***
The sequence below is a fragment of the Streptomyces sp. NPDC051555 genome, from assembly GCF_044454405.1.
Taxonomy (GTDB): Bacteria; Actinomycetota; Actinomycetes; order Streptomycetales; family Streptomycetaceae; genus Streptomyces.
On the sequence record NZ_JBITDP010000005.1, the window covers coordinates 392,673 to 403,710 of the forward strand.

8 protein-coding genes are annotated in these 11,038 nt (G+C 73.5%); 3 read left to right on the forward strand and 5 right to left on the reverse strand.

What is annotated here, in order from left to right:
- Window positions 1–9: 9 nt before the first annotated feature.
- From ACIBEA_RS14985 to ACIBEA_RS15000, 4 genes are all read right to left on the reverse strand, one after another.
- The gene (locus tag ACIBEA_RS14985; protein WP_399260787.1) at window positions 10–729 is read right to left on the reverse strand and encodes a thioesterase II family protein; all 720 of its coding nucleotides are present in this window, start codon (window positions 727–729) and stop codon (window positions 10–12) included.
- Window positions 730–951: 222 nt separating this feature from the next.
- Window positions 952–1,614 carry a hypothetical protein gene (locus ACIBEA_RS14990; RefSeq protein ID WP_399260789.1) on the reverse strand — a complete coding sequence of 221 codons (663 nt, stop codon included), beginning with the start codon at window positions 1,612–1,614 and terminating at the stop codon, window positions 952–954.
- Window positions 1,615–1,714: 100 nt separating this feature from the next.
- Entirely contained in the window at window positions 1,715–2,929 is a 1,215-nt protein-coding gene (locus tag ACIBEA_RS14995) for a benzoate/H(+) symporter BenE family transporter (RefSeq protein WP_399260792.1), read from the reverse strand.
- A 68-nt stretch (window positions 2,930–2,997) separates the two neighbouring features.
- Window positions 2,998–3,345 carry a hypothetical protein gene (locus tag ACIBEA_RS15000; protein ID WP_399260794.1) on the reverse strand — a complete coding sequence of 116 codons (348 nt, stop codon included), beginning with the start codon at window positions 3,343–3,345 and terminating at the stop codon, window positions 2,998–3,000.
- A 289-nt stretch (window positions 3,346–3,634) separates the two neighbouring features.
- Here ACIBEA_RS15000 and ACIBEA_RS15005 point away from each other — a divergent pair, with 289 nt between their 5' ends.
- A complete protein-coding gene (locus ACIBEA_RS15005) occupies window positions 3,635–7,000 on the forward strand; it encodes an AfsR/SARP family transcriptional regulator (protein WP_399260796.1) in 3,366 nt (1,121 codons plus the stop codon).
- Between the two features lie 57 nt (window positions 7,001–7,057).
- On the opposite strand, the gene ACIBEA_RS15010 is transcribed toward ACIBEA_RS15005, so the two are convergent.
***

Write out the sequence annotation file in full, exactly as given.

The sequence below is a fragment of the Streptomyces sp. NPDC051555 genome, from assembly GCF_044454405.1.
Taxonomy (GTDB): Bacteria; Actinomycetota; Actinomycetes; order Streptomycetales; family Streptomycetaceae; genus Streptomyces.
On the sequence record NZ_JBITDP010000005.1, the window covers coordinates 392,673 to 403,710 of the forward strand.

8 protein-coding genes are annotated in these 11,038 nt (G+C 73.5%); 3 read left to right on the forward strand and 5 right to left on the reverse strand.

What is annotated here, in order from left to right:
- Window positions 1–9: 9 nt before the first annotated feature.
- From ACIBEA_RS14985 to ACIBEA_RS15000, 4 genes are all read right to left on the reverse strand, one after another.
- The gene (locus tag ACIBEA_RS14985; protein WP_399260787.1) at window positions 10–729 is read right to left on the reverse strand and encodes a thioesterase II family protein; all 720 of its coding nucleotides are present in this window, start codon (window positions 727–729) and stop codon (window positions 10–12) included.
- Window positions 730–951: 222 nt separating this feature from the next.
- Window positions 952–1,614 carry a hypothetical protein gene (locus ACIBEA_RS14990; RefSeq protein ID WP_399260789.1) on the reverse strand — a complete coding sequence of 221 codons (663 nt, stop codon included), beginning with the start codon at window positions 1,612–1,614 and terminating at the stop codon, window positions 952–954.
- Window positions 1,615–1,714: 100 nt separating this feature from the next.
- Entirely contained in the window at window positions 1,715–2,929 is a 1,215-nt protein-coding gene (locus tag ACIBEA_RS14995) for a benzoate/H(+) symporter BenE family transporter (RefSeq protein WP_399260792.1), read from the reverse strand.
- A 68-nt stretch (window positions 2,930–2,997) separates the two neighbouring features.
- Window positions 2,998–3,345 carry a hypothetical protein gene (locus tag ACIBEA_RS15000; protein ID WP_399260794.1) on the reverse strand — a complete coding sequence of 116 codons (348 nt, stop codon included), beginning with the start codon at window positions 3,343–3,345 and terminating at the stop codon, window positions 2,998–3,000.
- A 289-nt stretch (window positions 3,346–3,634) separates the two neighbouring features.
- Here ACIBEA_RS15000 and ACIBEA_RS15005 point away from each other — a divergent pair, with 289 nt between their 5' ends.
- A complete protein-coding gene (locus ACIBEA_RS15005) occupies window positions 3,635–7,000 on the forward strand; it encodes an AfsR/SARP family transcriptional regulator (protein WP_399260796.1) in 3,366 nt (1,121 codons plus the stop codon).
- Between the two features lie 57 nt (window positions 7,001–7,057).
- On the opposite strand, the gene ACIBEA_RS15010 is transcribed toward ACIBEA_RS15005, so the two are convergent.